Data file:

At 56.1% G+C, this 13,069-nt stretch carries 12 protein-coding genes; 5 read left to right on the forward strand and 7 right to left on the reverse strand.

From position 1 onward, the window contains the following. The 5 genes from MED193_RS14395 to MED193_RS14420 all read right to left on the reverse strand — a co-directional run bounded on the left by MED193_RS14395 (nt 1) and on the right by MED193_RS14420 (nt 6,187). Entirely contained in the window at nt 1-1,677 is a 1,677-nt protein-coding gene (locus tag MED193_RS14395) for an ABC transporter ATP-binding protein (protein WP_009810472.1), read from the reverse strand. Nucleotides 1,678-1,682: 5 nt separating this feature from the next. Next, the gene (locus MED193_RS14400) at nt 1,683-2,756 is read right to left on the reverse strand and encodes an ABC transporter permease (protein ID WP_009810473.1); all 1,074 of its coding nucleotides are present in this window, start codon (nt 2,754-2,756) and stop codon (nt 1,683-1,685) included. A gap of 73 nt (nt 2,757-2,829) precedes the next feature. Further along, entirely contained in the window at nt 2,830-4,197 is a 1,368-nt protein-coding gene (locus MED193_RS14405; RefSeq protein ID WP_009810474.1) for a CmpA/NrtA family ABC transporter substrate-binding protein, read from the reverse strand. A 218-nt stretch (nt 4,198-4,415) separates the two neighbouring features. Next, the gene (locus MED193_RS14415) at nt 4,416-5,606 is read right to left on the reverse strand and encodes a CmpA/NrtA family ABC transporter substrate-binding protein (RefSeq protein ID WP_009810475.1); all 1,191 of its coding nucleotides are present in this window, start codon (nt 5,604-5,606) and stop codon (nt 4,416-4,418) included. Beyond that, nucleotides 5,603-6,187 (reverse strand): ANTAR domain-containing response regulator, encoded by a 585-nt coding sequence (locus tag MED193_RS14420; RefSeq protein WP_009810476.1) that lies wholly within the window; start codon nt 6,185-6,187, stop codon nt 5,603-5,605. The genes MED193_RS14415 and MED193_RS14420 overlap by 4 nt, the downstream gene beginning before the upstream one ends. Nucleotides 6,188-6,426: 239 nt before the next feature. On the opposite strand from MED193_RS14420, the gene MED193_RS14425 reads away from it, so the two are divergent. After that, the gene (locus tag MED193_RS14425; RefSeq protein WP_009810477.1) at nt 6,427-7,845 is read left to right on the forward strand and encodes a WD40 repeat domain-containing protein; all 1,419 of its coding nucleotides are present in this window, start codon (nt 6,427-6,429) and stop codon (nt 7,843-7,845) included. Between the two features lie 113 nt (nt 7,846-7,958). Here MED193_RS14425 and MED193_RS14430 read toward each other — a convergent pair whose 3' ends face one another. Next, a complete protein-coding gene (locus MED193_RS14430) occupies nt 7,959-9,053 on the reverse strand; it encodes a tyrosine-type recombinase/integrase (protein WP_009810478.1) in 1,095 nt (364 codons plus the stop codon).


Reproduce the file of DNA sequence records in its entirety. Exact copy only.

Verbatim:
At 56.1% G+C, this 13,069-nt stretch carries 12 protein-coding genes; 5 read left to right on the forward strand and 7 right to left on the reverse strand.

From position 1 onward, the window contains the following. The 5 genes from MED193_RS14395 to MED193_RS14420 all read right to left on the reverse strand — a co-directional run bounded on the left by MED193_RS14395 (nt 1) and on the right by MED193_RS14420 (nt 6,187). Entirely contained in the window at nt 1-1,677 is a 1,677-nt protein-coding gene (locus tag MED193_RS14395) for an ABC transporter ATP-binding protein (protein WP_009810472.1), read from the reverse strand. Nucleotides 1,678-1,682: 5 nt separating this feature from the next. Next, the gene (locus MED193_RS14400) at nt 1,683-2,756 is read right to left on the reverse strand and encodes an ABC transporter permease (protein ID WP_009810473.1); all 1,074 of its coding nucleotides are present in this window, start codon (nt 2,754-2,756) and stop codon (nt 1,683-1,685) included. A gap of 73 nt (nt 2,757-2,829) precedes the next feature. Further along, entirely contained in the window at nt 2,830-4,197 is a 1,368-nt protein-coding gene (locus MED193_RS14405; RefSeq protein ID WP_009810474.1) for a CmpA/NrtA family ABC transporter substrate-binding protein, read from the reverse strand. A 218-nt stretch (nt 4,198-4,415) separates the two neighbouring features. Next, the gene (locus MED193_RS14415) at nt 4,416-5,606 is read right to left on the reverse strand and encodes a CmpA/NrtA family ABC transporter substrate-binding protein (RefSeq protein ID WP_009810475.1); all 1,191 of its coding nucleotides are present in this window, start codon (nt 5,604-5,606) and stop codon (nt 4,416-4,418) included. Beyond that, nucleotides 5,603-6,187 (reverse strand): ANTAR domain-containing response regulator, encoded by a 585-nt coding sequence (locus tag MED193_RS14420; RefSeq protein WP_009810476.1) that lies wholly within the window; start codon nt 6,185-6,187, stop codon nt 5,603-5,605. The genes MED193_RS14415 and MED193_RS14420 overlap by 4 nt, the downstream gene beginning before the upstream one ends. Nucleotides 6,188-6,426: 239 nt before the next feature. On the opposite strand from MED193_RS14420, the gene MED193_RS14425 reads away from it, so the two are divergent. After that, the gene (locus tag MED193_RS14425; RefSeq protein WP_009810477.1) at nt 6,427-7,845 is read left to right on the forward strand and encodes a WD40 repeat domain-containing protein; all 1,419 of its coding nucleotides are present in this window, start codon (nt 6,427-6,429) and stop codon (nt 7,843-7,845) included. Between the two features lie 113 nt (nt 7,846-7,958). Here MED193_RS14425 and MED193_RS14430 read toward each other — a convergent pair whose 3' ends face one another. Next, a complete protein-coding gene (locus MED193_RS14430) occupies nt 7,959-9,053 on the reverse strand; it encodes a tyrosine-type recombinase/integrase (protein WP_009810478.1) in 1,095 nt (364 codons plus the stop codon).